• The questionable Chinese buffets are never a good idea LOL… I’ve experienced a few of those too. What I love most about Chinese buffets is seeing how many Latinos are making the food jajajaja … The last Chinese buffet I went to had platanos fritos!

  4. Yep, definitely had these in Central America! In Peru as well where “chifa” (Chinese-Peruvian cuisine) is widespread. Funny how different countries reinterpret Chinese food. French love “nems” (Vietnamese spring rolls) and “Cantonese rice” (stir-fried rice), while American and Canadian like “kun pao chicken” or “egg rolls”… and none of that really exist in China!

    • Zhu, have you ever read The Fortune Cookie Chronicles? It talks about the origin of Chinese food and how it’s re-invented itself around the world. I read it years ago. I wonder if Central America was covered in it! It’s been so long since I read it, but it was good.

  5. Durante las décadas de los 30 a 50s hubieron comunidades Chinas las cual desaparecieron debido a las emigraciones a los USA y Canada y la otra razón muchos de ellos se casaron con Salvadoreños. Duarante mis años de bachillerato tuve un compañero llamado Agustin Fong pero ni los ojos parecían asiático, nos contaba que su abuela y abuelo llegaron the Hong Kong allá por los años 40s.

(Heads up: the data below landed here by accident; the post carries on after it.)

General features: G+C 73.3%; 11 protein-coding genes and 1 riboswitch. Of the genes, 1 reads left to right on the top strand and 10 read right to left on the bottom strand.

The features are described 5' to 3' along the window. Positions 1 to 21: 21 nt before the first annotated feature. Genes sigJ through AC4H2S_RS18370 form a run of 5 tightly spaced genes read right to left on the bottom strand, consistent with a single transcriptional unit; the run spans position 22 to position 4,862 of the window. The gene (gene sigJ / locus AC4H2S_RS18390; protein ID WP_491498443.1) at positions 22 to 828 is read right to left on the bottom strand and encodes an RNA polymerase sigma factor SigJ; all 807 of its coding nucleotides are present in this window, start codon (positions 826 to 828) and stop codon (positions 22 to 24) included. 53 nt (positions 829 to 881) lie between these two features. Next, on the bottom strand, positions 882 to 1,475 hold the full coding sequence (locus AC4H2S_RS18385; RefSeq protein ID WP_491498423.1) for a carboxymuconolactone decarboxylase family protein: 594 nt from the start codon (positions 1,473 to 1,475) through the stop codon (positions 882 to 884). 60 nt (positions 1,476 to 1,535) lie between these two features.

En la actualida exciste Asosiacion Centro Chino de EL Salvador, la cual a solicitado al gobierno que declaren el día de la etnia China el Salvador. Existe como 5000 Taiwaneses y chinos de la China continental. En el Salvador se producen las ordenadoras ACER y los telefone movibles HTC que son compañías Taiwanesas.

  6. Oh, I love this– Central American Chow Mein– My husband is Guatemala and I’m from California but we live in Guatemala. My first experience eating chow mein here was with tortillas! Asi es la vida…I mean doesn’t everything go with tortillas : ) Fun to find your site!

  7. Mi esposo wants “Chop Suey” for Valentine’s so your recipe helps me fill in some gaps for how to make this “Honduran” recipe for him. Gracias y Buen provecho!!

  8. My family is from el salvador and my husband is from guatemala we make it the same way only in guatemala they add chicken, steak, and shrimp (at least my mother in law does) but they add ketchup (gasp) i think they kill it lol. But thats tradition in Guatemala i guess. They also eat this with tortilla chips or tostadas.

    • I will try ketchup added to almost anything at least once LOL. I love ketchup.

      As for making it with chicken, steak and shrimp – YUM! – but that will never happen on my budget! That’s 3 meals worth of meat LOL… I’ll have to come to your house ;)

    • Hi Diana, most supermarkets (and even WalMart Super Center) typically has them under the English name “chayote.” They are in the top of the refrigerated produce section a few feet down from jalapeños, kale, and eggplants, usually. Suerte!

      • I think that chayote is a spanish word. I wonder what it is in English. We love it in caldo de res. The recipe looks good. I wonder if maruchan noodles are too soft for this recipe. Maybe if I don’t cook them the whole 3 min…..

      • The noodles for “sopita” (Cup O’Noodles) are a little different but I imagine they would work – especially if (like you said), you cook them just until al dente – not super soft. (That’s how I like them anyway!)

  9. I’m Guatemalan. I was looking for chao mein recipies on pinterest to not make the same kind of central american stuff, to try sth new you know. The first result was this, oh the irony. I’ll take this as a sign to make the same beloved recipe today!